Monday, October 17, 2005

The Glories of October

Is there a better month than October? The weather is great, the sports world is at its height, the trees are beautiful, classes are session, the world is right. Just walking outside brings a fresh feeling to my lungs and my body. A lot of people would say that they feel this way in the spring. And I do to, to an extent. But spring reminds me that the heat of summer is coming and I'm not a real heat guy. I do like cold though and October brings the end of heat and the beginning of cozy season.

Here in New Mexico we get a double shot of fall. This is especially true in Santa Fe. The worst weather in New Mexico is from the end of May to the middle of July. Once it starts raining our weather turns much better than most of America. So it's not like the height of summer is all that bad, even if late spring sucks big time. By the middle of September you start seeing the aspens turn on the mountains. About 100 years ago, on the west face of the Sangre de Cristos just outside of Santa Fe was a major forest fire. Aspens are the first tree to come back after a fire in the Rockies. About 100 years later, the firs and other coniferous species eventually push out the aspens, a process that is just beginning now. Anyway, looking up from Santa Fe to the mountain you get a first shot of fall as half the mountains are brilliant gold. Amazingly lovely. Then, about now the cottonwoods start turning. In New Mexico, we don't have a lot of deciduous trees. The aspens in the mountains and the cottonwoods on the waterways are about it. Right now, the cottonwoods are turning their own delicious shade of yellow. For me, I get even a little extra fall than the average person because I go to Albuquerque twice a week which is 2000 feet lower than Santa Fe. So while the cottonwoods are in full force in Santa Fe, they are just starting to change along the middle Rio Grande. So I'll get color all the way until early November, a very happy thing.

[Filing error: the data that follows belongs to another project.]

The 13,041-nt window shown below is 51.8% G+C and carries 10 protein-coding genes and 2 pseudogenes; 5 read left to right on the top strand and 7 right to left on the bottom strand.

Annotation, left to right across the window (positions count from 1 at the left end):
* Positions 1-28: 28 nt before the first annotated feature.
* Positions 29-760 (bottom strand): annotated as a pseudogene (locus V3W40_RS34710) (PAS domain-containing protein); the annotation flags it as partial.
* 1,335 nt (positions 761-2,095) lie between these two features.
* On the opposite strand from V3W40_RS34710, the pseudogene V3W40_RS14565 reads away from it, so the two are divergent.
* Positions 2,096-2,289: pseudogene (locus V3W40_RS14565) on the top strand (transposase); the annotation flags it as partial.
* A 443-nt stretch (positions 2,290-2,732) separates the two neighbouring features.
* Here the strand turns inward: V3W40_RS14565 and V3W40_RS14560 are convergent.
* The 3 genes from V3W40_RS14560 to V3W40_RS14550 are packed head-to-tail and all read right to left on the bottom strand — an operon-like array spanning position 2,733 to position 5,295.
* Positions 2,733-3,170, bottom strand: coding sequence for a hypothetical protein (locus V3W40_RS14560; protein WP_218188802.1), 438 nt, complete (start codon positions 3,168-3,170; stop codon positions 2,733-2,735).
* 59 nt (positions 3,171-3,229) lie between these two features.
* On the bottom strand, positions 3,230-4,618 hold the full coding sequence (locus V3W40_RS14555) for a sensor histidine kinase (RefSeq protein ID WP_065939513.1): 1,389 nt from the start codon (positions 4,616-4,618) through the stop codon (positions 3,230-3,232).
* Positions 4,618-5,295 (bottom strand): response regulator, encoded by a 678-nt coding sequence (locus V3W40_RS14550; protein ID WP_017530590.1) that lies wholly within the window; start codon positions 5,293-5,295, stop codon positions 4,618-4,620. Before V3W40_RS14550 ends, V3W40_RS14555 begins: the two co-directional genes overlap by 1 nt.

The changing of the trees holds a magical power over me and many others. I don't think I can say why. Maybe it has something to do with the sudden color shifts or maybe it is the differences in colors between and even within trees. My all time favorite color changing moment came on a trip to Cumberland Gap, where Kentucky, Tennessee, and Virginia all meet. This was the year before I moved to New Mexico and I knew that it might be awhile before I had the chance to see something like this again, which has in fact been true. I drove up a road at Cumberland Gap to a trail that looked out upon the surrounding countryside. On the trail, it was past peak. The ground was covered in leaves of all possible shades. I didn't walk very far--I often don't see the point of long hikes--and I soon just sat down and relaxed. I observed the insects and plants around me and just thought about who knows what. After awhile I got up and walked a little farther until I came to a overlook. Looking down you could see the trees in the valleys below at their peak change. What was interesting about this was not only that there was such a difference in 1000 feet or so but also that you could look down on trees from on high and see the changes within the trees themselves. The tops of some of the trees were just beginning to change and had become a kind of weird light green that I don't think I had ever noticed before. On other trees you could see how the leaves fell off the top first and were hanging on to the sides for just a little longer before all came off. It was a truly marvelous experience and one that I will never forget. It was all the more marvelous after growing up in Oregon which really doesn't change that much between summer and winter since most of the trees are Douglas fir.

UPDATE--Maggie points out in comments one key component of fall in New Mexico--the smell of roasting chiles. I can't describe this in words. I will say that once you smell, it you will never forget it and it will always remind you of fall. It might be the best smell in the world.